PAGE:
Psychosocial Impact of dysarthria: the patient-reported outcome as part of the clinical management


  • Atkinson-Clement Cyril
  • Letanneux Alban
  • Baille Guillaume
  • Cuartero Marie-Charlotte
  • Véron-Delor Lauriane
  • Robieux Camille
  • Berthelot Manon
  • Robert Danièle
  • Azulay Jean-Philippe
  • Defebvre Luc
  • Ferreira Joaquim
  • Eusebio Alexandre
  • Moreau Caroline
  • Pinto Serge


  • Dysarthria
  • Psychosocial impact
  • Voice
  • Speech
  • Self-assessment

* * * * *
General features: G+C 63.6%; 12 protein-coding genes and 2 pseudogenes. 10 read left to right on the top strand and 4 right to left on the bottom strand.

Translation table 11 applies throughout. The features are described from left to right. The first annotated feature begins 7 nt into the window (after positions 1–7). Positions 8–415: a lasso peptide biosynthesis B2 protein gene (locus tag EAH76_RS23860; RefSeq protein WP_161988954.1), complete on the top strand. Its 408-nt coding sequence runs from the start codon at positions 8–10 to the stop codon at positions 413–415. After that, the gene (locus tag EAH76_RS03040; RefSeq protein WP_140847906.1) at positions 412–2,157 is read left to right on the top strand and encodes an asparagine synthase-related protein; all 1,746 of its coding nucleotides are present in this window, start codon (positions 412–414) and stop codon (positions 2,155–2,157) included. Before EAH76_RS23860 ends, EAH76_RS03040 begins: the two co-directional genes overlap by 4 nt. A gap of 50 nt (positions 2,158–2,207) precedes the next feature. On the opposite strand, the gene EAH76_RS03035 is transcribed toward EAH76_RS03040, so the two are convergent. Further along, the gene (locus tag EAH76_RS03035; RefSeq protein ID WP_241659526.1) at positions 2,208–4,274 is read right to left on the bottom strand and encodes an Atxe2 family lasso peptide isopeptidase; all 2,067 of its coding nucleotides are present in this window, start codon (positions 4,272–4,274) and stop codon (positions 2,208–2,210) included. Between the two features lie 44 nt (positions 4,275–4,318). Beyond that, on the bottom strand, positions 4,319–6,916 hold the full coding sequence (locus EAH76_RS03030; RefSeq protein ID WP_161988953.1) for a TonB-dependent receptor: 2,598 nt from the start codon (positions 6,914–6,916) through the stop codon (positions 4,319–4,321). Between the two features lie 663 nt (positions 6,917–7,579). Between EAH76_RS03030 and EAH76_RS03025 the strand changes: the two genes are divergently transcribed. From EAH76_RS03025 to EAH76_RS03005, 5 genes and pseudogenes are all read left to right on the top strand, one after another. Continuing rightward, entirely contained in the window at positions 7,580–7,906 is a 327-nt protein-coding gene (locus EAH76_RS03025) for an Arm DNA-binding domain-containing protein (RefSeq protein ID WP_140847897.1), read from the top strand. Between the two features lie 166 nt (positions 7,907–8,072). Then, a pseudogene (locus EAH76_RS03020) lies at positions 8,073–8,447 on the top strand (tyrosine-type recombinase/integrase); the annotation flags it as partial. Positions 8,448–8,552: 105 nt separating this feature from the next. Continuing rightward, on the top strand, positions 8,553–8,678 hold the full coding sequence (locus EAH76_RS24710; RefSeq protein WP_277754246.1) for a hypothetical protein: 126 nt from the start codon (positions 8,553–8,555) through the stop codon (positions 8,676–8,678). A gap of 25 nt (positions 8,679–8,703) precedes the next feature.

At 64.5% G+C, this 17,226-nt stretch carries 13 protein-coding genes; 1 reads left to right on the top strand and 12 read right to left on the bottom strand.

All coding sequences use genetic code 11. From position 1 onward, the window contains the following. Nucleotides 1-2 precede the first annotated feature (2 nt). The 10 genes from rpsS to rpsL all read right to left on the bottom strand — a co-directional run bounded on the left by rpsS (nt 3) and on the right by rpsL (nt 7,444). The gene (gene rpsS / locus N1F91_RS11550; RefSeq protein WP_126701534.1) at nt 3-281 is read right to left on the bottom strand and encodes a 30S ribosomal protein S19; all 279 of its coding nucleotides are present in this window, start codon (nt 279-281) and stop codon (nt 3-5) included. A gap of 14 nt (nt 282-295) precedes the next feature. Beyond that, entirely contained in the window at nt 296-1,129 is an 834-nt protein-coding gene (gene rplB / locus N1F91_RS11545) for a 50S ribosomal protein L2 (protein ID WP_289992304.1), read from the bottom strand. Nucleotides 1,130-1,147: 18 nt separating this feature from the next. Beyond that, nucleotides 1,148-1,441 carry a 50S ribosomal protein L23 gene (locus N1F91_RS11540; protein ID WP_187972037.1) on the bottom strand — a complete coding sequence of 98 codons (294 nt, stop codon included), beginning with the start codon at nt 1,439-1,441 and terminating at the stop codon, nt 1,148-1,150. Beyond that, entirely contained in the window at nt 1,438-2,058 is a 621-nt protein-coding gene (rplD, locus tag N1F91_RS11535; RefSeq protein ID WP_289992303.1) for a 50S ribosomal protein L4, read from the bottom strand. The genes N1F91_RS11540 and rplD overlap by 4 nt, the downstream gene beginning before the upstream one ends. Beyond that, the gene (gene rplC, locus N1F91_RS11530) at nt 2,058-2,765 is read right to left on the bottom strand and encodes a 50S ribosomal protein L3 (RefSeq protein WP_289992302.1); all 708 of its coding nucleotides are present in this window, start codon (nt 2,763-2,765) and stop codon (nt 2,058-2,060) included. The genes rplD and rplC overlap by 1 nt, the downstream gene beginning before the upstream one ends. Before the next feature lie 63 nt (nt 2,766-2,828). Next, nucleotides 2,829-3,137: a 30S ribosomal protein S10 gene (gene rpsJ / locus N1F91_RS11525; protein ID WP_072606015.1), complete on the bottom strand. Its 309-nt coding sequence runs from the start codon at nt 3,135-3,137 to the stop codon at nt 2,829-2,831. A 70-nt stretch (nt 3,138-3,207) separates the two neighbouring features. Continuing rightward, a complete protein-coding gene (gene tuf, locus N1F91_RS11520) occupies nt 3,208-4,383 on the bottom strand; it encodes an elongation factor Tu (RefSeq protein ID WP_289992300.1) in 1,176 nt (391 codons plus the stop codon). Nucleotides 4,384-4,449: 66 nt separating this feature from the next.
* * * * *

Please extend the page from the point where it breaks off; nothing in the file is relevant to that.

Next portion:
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BACKGROUND: Dysarthria in neurological disorders can have psychosocial consequences. The dysarthric speaker's perspective towards the disorder's psychosocial impact is essential in its global assessment and management. For such purposes, assessment tools such as the Dysarthria Impact Profile (DIP) are indispensable. OBJECTIVE: We aimed to confirm the relevance of using the DIP to quantify the psychosocial consequences of dysarthria in neurological diseases. METHODS: We studied 120 participants, 15 healthy controls and 105 patients with different kinds of dysarthria induced by several neurological disorders (Parkinson's disease [PD], Huntington's disease, dystonia, cerebellar ataxia, progressive supranuclear palsy [PSP], multiple system atrophy, lateral amyotrophic sclerosis). All participants underwent a cognitive evaluation and a speech intelligibility assessment and completed three self-reported questionnaires: the 36-Item Short Form Health Survey, the Voice Handicap Index (VHI), and the DIP. RESULTS: The psychometric properties of the DIP were confirmed, including internal consistency (α = 0.93), concurrent validity (correlation with the VHI: r = -0.77), and discriminant validity (accuracy = 0.93). Psychosocial impact of dysarthria was revealed by the DIP for all patients. Intelligibility loss was found strongly correlated with the psychosocial impact of dysarthria: for a similar level of intelligibility impairment, the DIP total score was similar regardless of the pathological group. However, our findings suggest that the psychosocial impact measured by the DIP could be partially independent from the severity of dysarthria (indirectly addressed here via speech intelligibility): the DIP was able to detect patients without any intelligibility impairment, but with a psychosocial impact. CONCLUSIONS: All patients reported a communication complaint, attested by the DIP scores, despite the fact that not all patients, notably PD, ataxic, and PSP patients, had an intelligibility deficit. The DIP should be used in clinical practice to contribute to a holistic evaluation and management of functional communication in patients with dysarthria.

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